I’ve taken care of a lot of gunshot wounds through the years, and I’ve pronounced a lot of people dead. Probably hundreds in each category. Fortunately, we have almost no penetrating trauma in Northern Virginia and we actually don’t see a lot of cardiac arrests in our ER. While I remember the name of my first patient who died (3rd year of medical school, internal medicine rotation, at DePaul Hospital in Norfolk), I don’t remember a lot of specifics about most of the adults who have died through the years. However, I’m pretty sure I remember every kid who I cared for who died in the ER. I don’t really ever talk about the details of the pediatric patients I’ve had to pronounce, but whether it was SIDS, trauma, overdose, or some other cause, talking to the parents is always really hard. So much of what happened in Uvalde, Texas this week is hard to process. The families and community will never be the same. And being in a small town has its own challenges. One of the medics found out his daughter died when caring for another child. I suspect the ER staff will also be significantly impacted. And expect to see the national physician societies like the AMA speak out even more about ways to reduce deaths related to guns.
I’ve worked a lot over the past week. I’ve seen a lot of COVID. Old people, young people, people who got it a month ago and are still wrestling with symptoms. I had a couple of patients who came in for COVID symptoms (cough, fever, shortness of breath) but what got them admitted was that COVID exacerbated other pretty significant medical issues.
Although I wouldn’t know this from my clinical shifts, our data is a touch better than last week when we look at total numbers of new cases. The number of symptomatic people we diagnosed was up a bit, but thee percent positivity rate was down a smidge (0.4%). Our general screen/asymptomatic patient testing numbers was down compared to last week and a drop in the percent positivity. Overall, the total number of patients we diagnosed with COVID dropped a touch compared to the week before and our overall percent positivity went from 9.4% to 7.8% (6 week running average of 6.5%). We’re seeing about 1350 patients in the ER a week and about 45% are getting tested for one reason or another. We also saw a slight decline in the number of patients who required our “COVID isolation” protocol and/or were admitted from this group.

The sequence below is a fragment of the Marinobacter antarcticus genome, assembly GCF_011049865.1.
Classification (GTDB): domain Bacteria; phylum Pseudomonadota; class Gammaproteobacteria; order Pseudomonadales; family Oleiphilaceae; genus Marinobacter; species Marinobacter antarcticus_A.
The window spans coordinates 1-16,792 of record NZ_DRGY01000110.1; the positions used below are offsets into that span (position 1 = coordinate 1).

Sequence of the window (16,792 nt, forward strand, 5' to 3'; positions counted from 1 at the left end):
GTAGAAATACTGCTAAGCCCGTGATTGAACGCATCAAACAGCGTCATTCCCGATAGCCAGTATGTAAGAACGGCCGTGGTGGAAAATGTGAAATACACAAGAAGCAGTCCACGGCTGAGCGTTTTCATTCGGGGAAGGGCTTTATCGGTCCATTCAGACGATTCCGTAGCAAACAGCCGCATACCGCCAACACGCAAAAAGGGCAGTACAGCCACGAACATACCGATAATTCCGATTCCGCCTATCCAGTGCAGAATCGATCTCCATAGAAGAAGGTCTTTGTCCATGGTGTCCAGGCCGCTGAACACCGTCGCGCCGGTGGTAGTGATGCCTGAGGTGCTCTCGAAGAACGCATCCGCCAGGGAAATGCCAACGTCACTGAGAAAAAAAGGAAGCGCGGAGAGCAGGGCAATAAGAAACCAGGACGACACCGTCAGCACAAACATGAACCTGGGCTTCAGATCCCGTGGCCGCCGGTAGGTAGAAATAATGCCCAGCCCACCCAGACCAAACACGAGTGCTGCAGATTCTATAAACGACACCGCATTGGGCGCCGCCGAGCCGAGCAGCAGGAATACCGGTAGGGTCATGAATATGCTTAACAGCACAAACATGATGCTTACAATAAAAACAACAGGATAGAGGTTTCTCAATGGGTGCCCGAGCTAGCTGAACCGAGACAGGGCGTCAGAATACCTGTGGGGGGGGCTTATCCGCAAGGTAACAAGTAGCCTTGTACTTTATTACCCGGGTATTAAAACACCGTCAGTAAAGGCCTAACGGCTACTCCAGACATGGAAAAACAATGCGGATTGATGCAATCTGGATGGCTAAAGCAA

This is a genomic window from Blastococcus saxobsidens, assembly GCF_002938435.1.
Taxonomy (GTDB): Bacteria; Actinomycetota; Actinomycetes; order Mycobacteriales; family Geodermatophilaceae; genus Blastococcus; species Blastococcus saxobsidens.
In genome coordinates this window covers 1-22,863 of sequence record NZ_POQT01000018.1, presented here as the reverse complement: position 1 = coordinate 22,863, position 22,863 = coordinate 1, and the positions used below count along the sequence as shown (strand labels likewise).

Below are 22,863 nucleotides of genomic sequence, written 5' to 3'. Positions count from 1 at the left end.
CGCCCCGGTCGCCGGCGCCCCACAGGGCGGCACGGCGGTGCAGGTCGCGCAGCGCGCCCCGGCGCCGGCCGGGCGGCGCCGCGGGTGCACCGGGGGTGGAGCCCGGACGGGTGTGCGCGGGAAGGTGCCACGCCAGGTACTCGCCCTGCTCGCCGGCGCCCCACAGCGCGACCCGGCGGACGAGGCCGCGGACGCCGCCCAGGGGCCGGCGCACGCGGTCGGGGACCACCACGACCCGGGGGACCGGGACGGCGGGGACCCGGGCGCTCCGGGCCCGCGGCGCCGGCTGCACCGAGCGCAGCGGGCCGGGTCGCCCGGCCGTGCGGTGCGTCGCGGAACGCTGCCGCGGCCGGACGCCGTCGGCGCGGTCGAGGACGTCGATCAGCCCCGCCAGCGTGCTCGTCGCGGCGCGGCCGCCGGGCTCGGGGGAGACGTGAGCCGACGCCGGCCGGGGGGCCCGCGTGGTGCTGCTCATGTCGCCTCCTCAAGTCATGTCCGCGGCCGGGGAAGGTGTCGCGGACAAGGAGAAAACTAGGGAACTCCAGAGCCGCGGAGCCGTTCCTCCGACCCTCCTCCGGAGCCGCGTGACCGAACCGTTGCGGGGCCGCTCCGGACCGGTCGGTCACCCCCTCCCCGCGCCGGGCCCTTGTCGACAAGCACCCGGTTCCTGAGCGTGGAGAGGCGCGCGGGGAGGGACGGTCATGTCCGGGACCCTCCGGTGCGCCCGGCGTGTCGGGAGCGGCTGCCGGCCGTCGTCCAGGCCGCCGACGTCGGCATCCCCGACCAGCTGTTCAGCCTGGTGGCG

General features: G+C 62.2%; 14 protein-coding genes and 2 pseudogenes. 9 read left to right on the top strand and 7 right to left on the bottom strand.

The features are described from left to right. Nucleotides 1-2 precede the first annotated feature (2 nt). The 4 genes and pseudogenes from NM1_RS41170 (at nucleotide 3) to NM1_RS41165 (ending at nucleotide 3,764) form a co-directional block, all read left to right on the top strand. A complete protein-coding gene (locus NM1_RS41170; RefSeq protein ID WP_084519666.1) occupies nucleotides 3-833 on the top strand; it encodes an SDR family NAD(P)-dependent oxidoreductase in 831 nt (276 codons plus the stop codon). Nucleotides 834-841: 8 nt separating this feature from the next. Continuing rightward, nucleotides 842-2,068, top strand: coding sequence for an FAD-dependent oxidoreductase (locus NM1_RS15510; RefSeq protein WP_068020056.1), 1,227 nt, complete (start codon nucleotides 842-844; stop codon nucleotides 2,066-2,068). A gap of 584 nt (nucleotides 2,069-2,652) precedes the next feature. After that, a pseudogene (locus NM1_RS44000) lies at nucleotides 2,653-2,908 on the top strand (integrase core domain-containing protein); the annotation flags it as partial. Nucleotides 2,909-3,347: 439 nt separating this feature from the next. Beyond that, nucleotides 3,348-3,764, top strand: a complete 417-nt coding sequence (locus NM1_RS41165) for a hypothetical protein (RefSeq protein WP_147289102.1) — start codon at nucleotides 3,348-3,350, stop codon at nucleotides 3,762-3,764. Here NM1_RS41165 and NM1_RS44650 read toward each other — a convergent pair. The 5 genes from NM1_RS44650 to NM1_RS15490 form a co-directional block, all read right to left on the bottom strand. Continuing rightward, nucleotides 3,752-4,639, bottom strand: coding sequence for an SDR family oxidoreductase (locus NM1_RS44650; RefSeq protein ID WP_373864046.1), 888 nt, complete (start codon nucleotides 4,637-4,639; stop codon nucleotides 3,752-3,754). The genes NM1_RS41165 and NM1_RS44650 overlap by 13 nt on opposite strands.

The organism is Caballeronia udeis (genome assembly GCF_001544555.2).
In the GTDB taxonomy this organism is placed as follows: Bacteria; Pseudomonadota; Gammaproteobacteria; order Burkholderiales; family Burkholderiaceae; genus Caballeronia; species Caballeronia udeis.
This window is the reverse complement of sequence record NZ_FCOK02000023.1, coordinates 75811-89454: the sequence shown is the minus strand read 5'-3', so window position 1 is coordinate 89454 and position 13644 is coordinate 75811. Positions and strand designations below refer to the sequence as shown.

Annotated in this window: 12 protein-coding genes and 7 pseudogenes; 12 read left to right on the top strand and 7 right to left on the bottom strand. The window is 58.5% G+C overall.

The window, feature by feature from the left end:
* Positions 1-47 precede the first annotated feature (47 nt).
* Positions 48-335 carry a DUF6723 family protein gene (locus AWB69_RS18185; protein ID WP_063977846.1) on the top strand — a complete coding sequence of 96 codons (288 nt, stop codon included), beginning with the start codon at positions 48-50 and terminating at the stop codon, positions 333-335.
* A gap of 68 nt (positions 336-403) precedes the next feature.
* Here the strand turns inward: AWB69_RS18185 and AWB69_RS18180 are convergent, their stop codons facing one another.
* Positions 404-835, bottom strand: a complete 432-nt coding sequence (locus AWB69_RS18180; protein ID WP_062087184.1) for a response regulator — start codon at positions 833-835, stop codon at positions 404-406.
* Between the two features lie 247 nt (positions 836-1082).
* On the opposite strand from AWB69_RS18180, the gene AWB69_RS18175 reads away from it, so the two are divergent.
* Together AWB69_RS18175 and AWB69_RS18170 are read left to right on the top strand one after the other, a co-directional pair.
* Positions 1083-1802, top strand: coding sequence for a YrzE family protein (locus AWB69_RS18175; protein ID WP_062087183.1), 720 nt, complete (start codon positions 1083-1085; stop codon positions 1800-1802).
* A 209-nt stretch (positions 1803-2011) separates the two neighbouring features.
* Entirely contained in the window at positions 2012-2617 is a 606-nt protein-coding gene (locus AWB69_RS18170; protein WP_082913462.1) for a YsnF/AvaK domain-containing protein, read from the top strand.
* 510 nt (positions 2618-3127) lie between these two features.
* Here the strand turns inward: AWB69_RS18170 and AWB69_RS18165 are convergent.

Pfizer released vaccine efficacy data on their pediatric patient group. For children 6 months to 5 years old, the three dose Pfizer vaccine was 80% effective at preventing illness during the Omicron wave. Recall that the 2 dose data released earlier this year was not nearly as effective. 80% is phenomenal. The 3rd dose led to a very strong immune response and the vaccine was well tolerated. Pfizer’s study group included 1678 kids under 5 who received a 3rd dose of vaccine at least two months after the second dose. The FDA has announced that they have a public meeting with their independent vaccine experts on June 15th to discuss both Pfizer and Moderna’s applications for this age group. I know a lot of parents are very anxious to get their kids vaccinated. And it sounds like it’s just around the corner. Finally!
The US Surgeon General released a report this week “highlighting the urgent need to address the health worker burnout crisis across the country.” In 2019, burnout among healthcare workers was already described as being at “crisis level,” but the pandemic and a significant shortage of healthcare workers has exacerbated the issue. Burnout obviously affects the individuals. We’ve seen several high profile reports of physician and nurse suicides over the past two years, including a nurse who shot himself halfway through his ER shift in a hospital supply closet on April 30th. But burnout also affects the overall health infrastructure. The Surgeon General did provide recommendations to address burnout. These are easier said than done but it certainly escalates the discussion among all the health entities, including hospitals, insurance companies, policymakers, etc…to address health worker burnout and “ensure their wellbeing”.
I was supposed to go to a large, outdoor neighborhood happy hour last Monday to celebrate a return to normal. Ironically, it was cancelled because of the increasing COVID numbers. Good call.
It’s also never too late to make adjustments to your routine. Two years into Zoom meetings, I finally loaded up a headshot to use when my camera is off. And clinically, after two years of wearing goggles, I tried out a face shield (see photo). This was actually great. I don’t know why it took me so long to switch from my goggles.
Have a happy and safe Memorial Day Weekend.
Coronavirus is not done with us yet.
Science matters. Get vaccinated (or your booster). Keep a mask handy.